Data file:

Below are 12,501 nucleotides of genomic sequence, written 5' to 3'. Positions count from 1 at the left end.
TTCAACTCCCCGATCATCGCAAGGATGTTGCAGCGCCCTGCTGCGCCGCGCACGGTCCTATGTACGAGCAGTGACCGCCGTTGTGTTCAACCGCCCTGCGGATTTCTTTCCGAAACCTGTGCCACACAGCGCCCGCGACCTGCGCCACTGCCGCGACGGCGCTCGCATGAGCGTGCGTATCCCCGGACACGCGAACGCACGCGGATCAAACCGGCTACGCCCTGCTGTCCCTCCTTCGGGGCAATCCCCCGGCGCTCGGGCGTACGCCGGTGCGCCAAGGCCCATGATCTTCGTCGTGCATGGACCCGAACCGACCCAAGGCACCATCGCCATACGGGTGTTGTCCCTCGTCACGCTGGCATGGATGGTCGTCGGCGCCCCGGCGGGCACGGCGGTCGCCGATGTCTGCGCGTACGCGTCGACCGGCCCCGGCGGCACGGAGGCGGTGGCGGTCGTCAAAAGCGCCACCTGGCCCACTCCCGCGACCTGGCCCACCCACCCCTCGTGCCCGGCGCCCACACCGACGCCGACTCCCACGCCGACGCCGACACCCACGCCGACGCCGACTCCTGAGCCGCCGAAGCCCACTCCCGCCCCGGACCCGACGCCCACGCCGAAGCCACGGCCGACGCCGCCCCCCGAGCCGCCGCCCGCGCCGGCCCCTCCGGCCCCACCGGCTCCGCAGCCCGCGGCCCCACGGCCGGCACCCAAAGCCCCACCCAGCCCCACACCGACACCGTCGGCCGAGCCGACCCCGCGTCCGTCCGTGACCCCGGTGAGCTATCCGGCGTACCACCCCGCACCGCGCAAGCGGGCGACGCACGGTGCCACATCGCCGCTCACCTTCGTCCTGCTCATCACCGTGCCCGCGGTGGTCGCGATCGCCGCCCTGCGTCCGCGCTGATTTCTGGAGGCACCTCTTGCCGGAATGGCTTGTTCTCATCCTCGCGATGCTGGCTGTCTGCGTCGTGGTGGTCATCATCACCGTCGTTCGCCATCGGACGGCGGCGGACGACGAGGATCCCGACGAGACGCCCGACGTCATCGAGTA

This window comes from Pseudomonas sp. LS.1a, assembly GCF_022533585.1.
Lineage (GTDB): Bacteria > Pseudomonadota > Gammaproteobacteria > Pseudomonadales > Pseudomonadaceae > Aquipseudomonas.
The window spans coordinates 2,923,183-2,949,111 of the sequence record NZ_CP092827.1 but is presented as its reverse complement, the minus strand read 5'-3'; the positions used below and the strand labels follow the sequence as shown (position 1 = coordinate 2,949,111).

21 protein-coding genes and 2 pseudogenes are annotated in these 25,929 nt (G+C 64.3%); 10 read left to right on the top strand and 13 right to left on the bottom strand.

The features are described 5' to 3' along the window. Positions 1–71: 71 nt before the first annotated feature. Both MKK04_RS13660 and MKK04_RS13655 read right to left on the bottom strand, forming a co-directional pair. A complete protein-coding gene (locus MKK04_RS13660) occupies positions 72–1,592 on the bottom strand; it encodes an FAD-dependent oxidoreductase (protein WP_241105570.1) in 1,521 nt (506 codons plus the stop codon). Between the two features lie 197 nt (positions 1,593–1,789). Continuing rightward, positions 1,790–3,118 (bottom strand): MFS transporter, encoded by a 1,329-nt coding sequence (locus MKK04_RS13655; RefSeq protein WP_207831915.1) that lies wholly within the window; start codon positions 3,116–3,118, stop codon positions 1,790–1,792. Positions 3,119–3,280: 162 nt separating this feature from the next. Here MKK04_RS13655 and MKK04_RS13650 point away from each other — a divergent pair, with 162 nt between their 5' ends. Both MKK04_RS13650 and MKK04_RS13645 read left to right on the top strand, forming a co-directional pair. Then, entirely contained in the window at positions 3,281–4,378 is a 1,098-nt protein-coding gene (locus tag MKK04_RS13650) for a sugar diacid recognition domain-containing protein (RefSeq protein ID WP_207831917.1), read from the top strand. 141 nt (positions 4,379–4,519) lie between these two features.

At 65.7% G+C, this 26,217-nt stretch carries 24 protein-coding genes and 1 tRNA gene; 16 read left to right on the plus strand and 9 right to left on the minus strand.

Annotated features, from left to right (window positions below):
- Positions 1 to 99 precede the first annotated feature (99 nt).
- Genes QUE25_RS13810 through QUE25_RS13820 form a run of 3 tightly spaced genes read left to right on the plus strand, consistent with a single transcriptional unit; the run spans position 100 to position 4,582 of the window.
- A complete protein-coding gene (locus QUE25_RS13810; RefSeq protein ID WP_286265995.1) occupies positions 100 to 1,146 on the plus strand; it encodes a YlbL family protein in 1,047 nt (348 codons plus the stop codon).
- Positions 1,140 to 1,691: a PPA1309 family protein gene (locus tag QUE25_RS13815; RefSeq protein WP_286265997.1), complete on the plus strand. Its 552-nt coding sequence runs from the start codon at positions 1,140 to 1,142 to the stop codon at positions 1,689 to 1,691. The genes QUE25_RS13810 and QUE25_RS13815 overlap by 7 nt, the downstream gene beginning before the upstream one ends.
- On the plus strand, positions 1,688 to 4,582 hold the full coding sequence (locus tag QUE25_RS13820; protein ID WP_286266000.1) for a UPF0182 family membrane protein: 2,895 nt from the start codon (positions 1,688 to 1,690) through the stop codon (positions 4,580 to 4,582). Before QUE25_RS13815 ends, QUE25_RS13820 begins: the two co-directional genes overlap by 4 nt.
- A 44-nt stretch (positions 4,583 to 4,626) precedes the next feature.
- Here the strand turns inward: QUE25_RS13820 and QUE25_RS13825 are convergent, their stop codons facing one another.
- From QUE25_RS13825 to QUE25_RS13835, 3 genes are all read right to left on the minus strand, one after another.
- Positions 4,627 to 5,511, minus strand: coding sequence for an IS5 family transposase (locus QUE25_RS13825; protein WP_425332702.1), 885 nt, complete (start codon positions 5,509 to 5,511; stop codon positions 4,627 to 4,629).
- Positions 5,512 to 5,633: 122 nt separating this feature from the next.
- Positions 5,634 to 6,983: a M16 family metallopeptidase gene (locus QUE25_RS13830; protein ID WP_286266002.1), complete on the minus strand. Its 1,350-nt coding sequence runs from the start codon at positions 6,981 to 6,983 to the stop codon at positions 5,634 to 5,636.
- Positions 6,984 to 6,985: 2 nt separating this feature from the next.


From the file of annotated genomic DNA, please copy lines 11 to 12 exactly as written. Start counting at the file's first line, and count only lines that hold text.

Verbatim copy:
- Genes QUE25_RS13810 through QUE25_RS13820 form a run of 3 tightly spaced genes read left to right on the plus strand, consistent with a single transcriptional unit; the run spans position 100 to position 4,582 of the window.
- A complete protein-coding gene (locus QUE25_RS13810; RefSeq protein ID WP_286265995.1) occupies positions 100 to 1,146 on the plus strand; it encodes a YlbL family protein in 1,047 nt (348 codons plus the stop codon).